Photo credit channah (stock.xchng)
Last night I posed this question to my Facebook pals:
The Progression to Burnout
I thought I’d share a little bit about my own story, and the chain of events that lead to a near coupon burnout.
Phase One: I’m Confused. When my pal Kellie first showed me her amazing receipts and store trips, I was hungry to learn how in the world she did it. I wanted her knowledge, and I wanted it like yesterday. I put this unrealistic pressure on myself to learn everything right away. I remember sitting at her dining room table, with a Walgreens ad in front me. Nothing popped out. Nothing. What exactly was I looking for anyway?
Phase Two: Hey, this works! After about a week, I decided to do my first shopping trip. As Kellie instructed, I bought one item with one coupon. Hey, that was easy, right? So I decided to head to Albertsons where I proceeded to use many coupons. On that shopping trip, I spent $60 and saved $80. It was the first time I ever remember saving more than I spent. The early success was encouraging and I had a fire lit under me.
Phase Three: Consumed by Coupons. This is what you might also call the “honeymoon” phase of couponing. I remember frantically cutting coupons, getting in the car, heading to store after store chasing down every last deal. I remember reading about a money maker deal on Bayer one night and packing up the kids in the car – right away! – to head to Rite Aid so we could buy Bayer, which I don’t use. I would dream about barcodes, Catalina machines, and complicated transactions where I came out triumphant. My world was soon about shopping and couponing. I was saving a lot of money, but I was also spending quite a bit chasing down all those deals, too. In fact, I was surprised that my first month couponing I’d not really shaved any money off our budget, although I had managed to amass 2 to 3 times the amount of food and goods as normal.
Phase Four: Stop the crazy train, I want off! At some point, you just get exhausted going to store after store, chasing down deals, pouring your hours on blogs and forums so you can buy aspirin for $0.33 or frozen pizza for $1. At some point, you realize that there is something just as valuable – if not more so – than your money that you’ve been frittering away. Your time. After a few months of crazy shopping trips and hours spent organizing coupons I decided I either needed to find a more realistic way to approach this or I was about to quit. If this is you? Congratulations! You’ve reached the burnout stage!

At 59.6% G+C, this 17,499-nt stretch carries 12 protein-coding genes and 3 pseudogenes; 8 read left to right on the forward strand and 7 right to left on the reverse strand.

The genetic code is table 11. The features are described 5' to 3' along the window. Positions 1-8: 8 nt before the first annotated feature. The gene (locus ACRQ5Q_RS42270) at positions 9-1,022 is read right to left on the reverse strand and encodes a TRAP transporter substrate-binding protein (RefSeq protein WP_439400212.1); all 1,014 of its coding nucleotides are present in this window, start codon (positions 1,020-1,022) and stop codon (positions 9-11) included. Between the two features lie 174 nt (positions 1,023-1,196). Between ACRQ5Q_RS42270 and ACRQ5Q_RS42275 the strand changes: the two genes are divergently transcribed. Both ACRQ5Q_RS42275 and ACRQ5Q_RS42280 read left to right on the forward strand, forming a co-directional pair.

Advice to Janine, and My Former Self
Janine’s question is one I could have asked myself a couple years ago. So how can you avoid the progression to burnout and enjoy the process of couponing? Listen to some great suggestions folks gave last night on Facebook.
I think the take away message? Start small and keep it simple! Know that there are lots of deals, and accept you can’t get every one. Give yourself a task: perhaps working on one part of your stockpile, learning how to shop at one store, or seeing what you can do with $5 each week. As your skills and confidence improve, expand it.
Don’t “feel the burn”
“Feel the burn” is a great phrase to describe effective weight training. But it doesn’t apply to couponing! If you’re feeling overwhelmed, find a way to step back and keep it simple.
Have you experienced coupon burnout? Have you avoided it?